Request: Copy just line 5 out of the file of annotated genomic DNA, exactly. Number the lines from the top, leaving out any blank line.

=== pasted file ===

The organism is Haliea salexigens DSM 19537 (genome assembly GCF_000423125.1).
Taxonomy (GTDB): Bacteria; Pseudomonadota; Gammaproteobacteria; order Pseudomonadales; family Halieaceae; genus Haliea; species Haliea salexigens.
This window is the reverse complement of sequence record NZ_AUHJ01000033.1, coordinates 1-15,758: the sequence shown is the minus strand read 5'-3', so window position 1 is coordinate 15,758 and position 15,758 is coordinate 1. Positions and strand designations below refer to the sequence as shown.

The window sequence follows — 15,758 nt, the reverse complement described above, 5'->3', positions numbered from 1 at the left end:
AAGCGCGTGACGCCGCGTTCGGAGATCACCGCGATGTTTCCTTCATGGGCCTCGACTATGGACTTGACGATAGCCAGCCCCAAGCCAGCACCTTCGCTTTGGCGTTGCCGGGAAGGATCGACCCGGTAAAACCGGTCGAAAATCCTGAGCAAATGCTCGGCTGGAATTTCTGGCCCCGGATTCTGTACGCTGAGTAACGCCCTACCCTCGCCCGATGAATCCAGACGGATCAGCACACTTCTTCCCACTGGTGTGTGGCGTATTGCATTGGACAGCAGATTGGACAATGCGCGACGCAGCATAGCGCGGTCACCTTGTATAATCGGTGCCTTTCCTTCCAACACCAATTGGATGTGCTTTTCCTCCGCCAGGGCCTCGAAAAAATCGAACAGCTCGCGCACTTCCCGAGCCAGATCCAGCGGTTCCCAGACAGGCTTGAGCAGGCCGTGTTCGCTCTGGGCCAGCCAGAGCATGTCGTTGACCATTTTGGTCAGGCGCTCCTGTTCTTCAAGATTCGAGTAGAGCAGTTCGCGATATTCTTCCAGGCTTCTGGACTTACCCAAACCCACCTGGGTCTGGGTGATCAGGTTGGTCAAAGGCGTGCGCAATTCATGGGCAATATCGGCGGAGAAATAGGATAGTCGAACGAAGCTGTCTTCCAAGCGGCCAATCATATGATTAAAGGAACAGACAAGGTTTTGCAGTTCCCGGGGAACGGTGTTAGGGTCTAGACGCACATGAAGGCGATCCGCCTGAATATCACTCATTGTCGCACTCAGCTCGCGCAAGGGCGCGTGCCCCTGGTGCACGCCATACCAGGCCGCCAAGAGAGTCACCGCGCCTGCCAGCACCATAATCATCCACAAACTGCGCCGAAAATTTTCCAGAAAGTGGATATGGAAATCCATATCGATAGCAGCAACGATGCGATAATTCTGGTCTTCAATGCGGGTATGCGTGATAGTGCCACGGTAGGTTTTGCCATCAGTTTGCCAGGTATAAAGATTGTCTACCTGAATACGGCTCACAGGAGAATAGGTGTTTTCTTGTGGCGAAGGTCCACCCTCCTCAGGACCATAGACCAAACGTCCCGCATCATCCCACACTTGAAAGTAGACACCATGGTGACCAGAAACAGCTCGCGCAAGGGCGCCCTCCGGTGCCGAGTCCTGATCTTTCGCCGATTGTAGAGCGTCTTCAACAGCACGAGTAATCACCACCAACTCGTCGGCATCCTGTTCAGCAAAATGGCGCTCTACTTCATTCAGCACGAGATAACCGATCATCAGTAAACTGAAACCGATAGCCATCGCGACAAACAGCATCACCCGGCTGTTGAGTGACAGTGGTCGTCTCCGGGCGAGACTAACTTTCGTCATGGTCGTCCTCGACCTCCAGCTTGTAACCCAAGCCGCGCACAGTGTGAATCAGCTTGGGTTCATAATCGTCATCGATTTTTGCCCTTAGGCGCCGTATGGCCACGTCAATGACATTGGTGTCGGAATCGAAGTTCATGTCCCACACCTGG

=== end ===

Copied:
AAGCGCGTGACGCCGCGTTCGGAGATCACCGCGATGTTTCCTTCATGGGCCTCGACTATGGACTTGACGATAGCCAGCCCCAAGCCAGCACCTTCGCTTTGGCGTTGCCGGGAAGGATCGACCCGGTAAAACCGGTCGAAAATCCTGAGCAAATGCTCGGCTGGAATTTCTGGCCCCGGATTCTGTACGCTGAGTAACGCCCTACCCTCGCCCGATGAATCCAGACGGATCAGCACACTTCTTCCCACTGGTGTGTGGCGTATTGCATTGGACAGCAGATTGGACAATGCGCGACGCAGCATAGCGCGGTCACCTTGTATAATCGGTGCCTTTCCTTCCAACACCAATTGGATGTGCTTTTCCTCCGCCAGGGCCTCGAAAAAATCGAACAGCTCGCGCACTTCCCGAGCCAGATCCAGCGGTTCCCAGACAGGCTTGAGCAGGCCGTGTTCGCTCTGGGCCAGCCAGAGCATGTCGTTGACCATTTTGGTCAGGCGCTCCTGTTCTTCAAGATTCGAGTAGAGCAGTTCGCGATATTCTTCCAGGCTTCTGGACTTACCCAAACCCACCTGGGTCTGGGTGATCAGGTTGGTCAAAGGCGTGCGCAATTCATGGGCAATATCGGCGGAGAAATAGGATAGTCGAACGAAGCTGTCTTCCAAGCGGCCAATCATATGATTAAAGGAACAGACAAGGTTTTGCAGTTCCCGGGGAACGGTGTTAGGGTCTAGACGCACATGAAGGCGATCCGCCTGAATATCACTCATTGTCGCACTCAGCTCGCGCAAGGGCGCGTGCCCCTGGTGCACGCCATACCAGGCCGCCAAGAGAGTCACCGCGCCTGCCAGCACCATAATCATCCACAAACTGCGCCGAAAATTTTCCAGAAAGTGGATATGGAAATCCATATCGATAGCAGCAACGATGCGATAATTCTGGTCTTCAATGCGGGTATGCGTGATAGTGCCACGGTAGGTTTTGCCATCAGTTTGCCAGGTATAAAGATTGTCTACCTGAATACGGCTCACAGGAGAATAGGTGTTTTCTTGTGGCGAAGGTCCACCCTCCTCAGGACCATAGACCAAACGTCCCGCATCATCCCACACTTGAAAGTAGACACCATGGTGACCAGAAACAGCTCGCGCAAGGGCGCCCTCCGGTGCCGAGTCCTGATCTTTCGCCGATTGTAGAGCGTCTTCAACAGCACGAGTAATCACCACCAACTCGTCGGCATCCTGTTCAGCAAAATGGCGCTCTACTTCATTCAGCACGAGATAACCGATCATCAGTAAACTGAAACCGATAGCCATCGCGACAAACAGCATCACCCGGCTGTTGAGTGACAGTGGTCGTCTCCGGGCGAGACTAACTTTCGTCATGGTCGTCCTCGACCTCCAGCTTGTAACCCAAGCCGCGCACAGTGTGAATCAGCTTGGGTTCATAATCGTCATCGATTTTTGCCCTTAGGCGCCGTATGGCCACGTCAATGACATTGGTGTCGGAATCGAAGTTCATGTCCCACACCTGG